6. Domaine Saint Ferréol Les Vaunieres, Provence France, 2018
Another Provencal style wine with the traditional blend of Syrah, Grenache, Cinsault. Chateaux Varois en Provence is the smallest appellation in Provence, the most mountainous and distant from the sea. Pale pink with herbs, light cherries and wild strawberries, this mineral driven, dry, streamline and savoury rose is a charmer and highly suited to charcuterie.
So what did we learn from all this pink wine – there is a ton of value out there in the world of rosé! If you don’t know where to start – look to the varietals and regions that you already love for red wine and see if they have a rosé….. or if you want to take the advice of our members and their blinded scores – go for a classic style from Provence, we have some great recommendations for you above!
Hello wine lovers!
Elegance in a glass was in one word….. Delicious! I think we all went away with at least one new wine to add to our “buy again” list and a bunch of new expressions to challenge our palate, open our minds and add to our wine repertoire.
This theme was all about exploring some more unique varietals, refined and interesting flavours and new regions. Even though some of these wines were not what you would call “main stream” most are pretty available at your local wine store!
I will outline the wines below in the order that we tasted them and with the groups average score out of 5.
De Chanceny Cremant de Loire Rose Brut, France
Groups Score: 3.5
This is a crowd pleasing bubbly of amazing value – a must try this summer
Domaine de la Pepiere Muscadet Sevre et Main Sur Lie, 2014, France
Group Score: 3.2
This was the most polarizing wine of the night – one people either loved or maybe wasn’t on their must buy list! It is dry and very interesting with crisp apple and pear notes, and maybe a little river rock and floral notes, if that sounds up your alley, give it a try!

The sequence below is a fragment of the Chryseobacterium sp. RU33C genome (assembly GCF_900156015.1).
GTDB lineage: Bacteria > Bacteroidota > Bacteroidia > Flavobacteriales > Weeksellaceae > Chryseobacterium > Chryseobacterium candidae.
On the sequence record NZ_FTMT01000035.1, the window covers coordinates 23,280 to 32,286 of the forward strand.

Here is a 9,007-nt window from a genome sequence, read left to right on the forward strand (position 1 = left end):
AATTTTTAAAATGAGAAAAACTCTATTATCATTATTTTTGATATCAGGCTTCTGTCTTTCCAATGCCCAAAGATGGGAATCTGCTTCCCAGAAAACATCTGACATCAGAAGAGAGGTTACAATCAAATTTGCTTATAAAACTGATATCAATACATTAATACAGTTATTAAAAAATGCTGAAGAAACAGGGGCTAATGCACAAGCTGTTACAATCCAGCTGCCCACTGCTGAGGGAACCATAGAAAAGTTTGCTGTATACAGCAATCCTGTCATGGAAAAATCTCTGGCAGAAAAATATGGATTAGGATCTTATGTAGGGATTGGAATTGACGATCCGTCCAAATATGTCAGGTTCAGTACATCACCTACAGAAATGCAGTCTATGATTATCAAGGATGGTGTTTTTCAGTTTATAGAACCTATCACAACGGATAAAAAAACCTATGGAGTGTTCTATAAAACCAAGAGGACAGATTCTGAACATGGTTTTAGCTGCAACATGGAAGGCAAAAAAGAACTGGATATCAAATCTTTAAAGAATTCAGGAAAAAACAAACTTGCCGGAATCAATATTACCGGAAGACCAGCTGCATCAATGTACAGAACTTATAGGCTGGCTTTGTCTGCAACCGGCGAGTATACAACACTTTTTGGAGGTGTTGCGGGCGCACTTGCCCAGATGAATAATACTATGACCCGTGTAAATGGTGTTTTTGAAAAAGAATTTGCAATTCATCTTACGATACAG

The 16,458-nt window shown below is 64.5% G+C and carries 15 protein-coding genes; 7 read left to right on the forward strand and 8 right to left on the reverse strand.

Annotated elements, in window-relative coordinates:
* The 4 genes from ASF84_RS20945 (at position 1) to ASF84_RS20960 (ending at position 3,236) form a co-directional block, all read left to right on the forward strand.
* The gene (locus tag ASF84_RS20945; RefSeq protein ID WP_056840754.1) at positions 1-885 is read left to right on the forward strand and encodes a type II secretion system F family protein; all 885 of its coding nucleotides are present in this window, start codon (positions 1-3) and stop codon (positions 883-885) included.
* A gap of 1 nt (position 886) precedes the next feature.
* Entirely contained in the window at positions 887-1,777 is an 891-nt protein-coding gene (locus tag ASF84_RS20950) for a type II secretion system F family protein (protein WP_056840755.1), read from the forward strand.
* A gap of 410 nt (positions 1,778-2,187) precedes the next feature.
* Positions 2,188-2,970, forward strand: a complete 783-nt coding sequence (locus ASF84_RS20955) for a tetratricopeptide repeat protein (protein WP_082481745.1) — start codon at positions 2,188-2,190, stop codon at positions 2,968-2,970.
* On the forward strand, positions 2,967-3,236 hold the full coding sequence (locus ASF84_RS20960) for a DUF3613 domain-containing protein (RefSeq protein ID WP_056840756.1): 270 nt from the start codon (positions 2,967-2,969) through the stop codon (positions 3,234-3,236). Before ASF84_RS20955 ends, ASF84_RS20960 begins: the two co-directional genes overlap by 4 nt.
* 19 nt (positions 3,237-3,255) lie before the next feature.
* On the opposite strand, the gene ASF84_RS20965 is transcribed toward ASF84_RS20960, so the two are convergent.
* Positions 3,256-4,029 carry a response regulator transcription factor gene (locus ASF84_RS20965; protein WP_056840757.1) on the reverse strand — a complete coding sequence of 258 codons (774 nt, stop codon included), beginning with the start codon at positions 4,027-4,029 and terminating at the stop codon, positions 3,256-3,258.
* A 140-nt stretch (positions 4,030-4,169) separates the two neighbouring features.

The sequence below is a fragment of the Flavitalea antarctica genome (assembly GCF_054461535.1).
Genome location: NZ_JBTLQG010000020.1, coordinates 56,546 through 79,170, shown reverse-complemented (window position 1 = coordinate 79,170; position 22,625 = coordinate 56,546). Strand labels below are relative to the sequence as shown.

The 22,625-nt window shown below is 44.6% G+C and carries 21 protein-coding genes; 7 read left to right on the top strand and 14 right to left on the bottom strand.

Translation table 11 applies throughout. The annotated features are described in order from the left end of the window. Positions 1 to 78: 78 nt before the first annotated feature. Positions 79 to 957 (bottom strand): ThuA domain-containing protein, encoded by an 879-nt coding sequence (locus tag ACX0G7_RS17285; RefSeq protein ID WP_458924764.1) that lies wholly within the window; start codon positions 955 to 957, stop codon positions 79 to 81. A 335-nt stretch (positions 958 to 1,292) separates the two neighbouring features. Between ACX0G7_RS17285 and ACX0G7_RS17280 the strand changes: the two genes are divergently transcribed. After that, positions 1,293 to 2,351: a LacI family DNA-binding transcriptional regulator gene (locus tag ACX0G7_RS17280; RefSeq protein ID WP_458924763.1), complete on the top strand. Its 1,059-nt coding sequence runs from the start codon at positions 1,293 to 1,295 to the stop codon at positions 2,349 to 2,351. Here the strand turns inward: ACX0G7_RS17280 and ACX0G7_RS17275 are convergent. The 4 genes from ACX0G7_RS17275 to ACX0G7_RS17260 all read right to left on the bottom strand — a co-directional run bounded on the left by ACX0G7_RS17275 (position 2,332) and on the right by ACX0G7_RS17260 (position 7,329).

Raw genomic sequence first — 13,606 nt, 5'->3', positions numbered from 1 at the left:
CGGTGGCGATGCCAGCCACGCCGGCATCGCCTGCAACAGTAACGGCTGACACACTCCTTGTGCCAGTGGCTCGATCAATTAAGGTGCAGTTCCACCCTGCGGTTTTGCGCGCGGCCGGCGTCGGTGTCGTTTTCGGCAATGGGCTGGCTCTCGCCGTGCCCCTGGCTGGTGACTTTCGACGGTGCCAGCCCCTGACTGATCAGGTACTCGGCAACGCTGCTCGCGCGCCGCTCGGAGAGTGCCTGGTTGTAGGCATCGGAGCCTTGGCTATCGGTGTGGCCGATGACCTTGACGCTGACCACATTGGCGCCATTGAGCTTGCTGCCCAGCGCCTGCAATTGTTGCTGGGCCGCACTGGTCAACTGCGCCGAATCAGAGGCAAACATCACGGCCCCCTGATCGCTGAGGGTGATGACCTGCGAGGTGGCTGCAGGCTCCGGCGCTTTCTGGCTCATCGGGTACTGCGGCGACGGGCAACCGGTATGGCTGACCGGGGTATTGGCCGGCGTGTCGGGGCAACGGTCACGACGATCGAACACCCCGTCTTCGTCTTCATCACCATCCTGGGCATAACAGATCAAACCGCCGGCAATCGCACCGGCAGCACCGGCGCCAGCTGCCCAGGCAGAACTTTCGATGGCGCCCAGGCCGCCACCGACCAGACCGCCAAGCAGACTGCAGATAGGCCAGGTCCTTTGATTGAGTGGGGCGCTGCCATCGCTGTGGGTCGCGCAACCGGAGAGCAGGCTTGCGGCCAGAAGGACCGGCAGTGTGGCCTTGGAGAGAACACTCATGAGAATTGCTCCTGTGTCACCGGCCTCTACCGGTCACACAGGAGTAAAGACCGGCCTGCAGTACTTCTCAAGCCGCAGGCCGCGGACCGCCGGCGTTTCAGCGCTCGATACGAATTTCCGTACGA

Stina Cuvee white, 2016, Croatia
Group Score: 3.3
This was our first eye-opener! A blend from Croatia of Posip, Vuguva and Chardonnay it was interesting and smooth and great value.
Naoussa Boutari, 2016, Greece
Group Score: 3.0
This wine is what I will call a food wine, made from the local Xinomavro grapes it was transformed and almost completely different when tasted alone or with a bite of something – a great experiment to show you how much this can make a difference! For some it was their favourite of the night and others their least favourite – a testament to how individual the wine experience can be and all that really matters is if you enjoy it!
Chateauneuf du Pape Clos de L’oratoire, 2015, France
Group Score: 4.0
Tied for high-score for the night this wine is truly elegant, complex, interesting and well worth a try for your next nice “dinner in”.
Garzon Tannat Reserva, 2015, Uruguay
Group Score: 4.0
The second high-score of the night this is another crowd pleaser that is such good value you can’t NOT give it a try!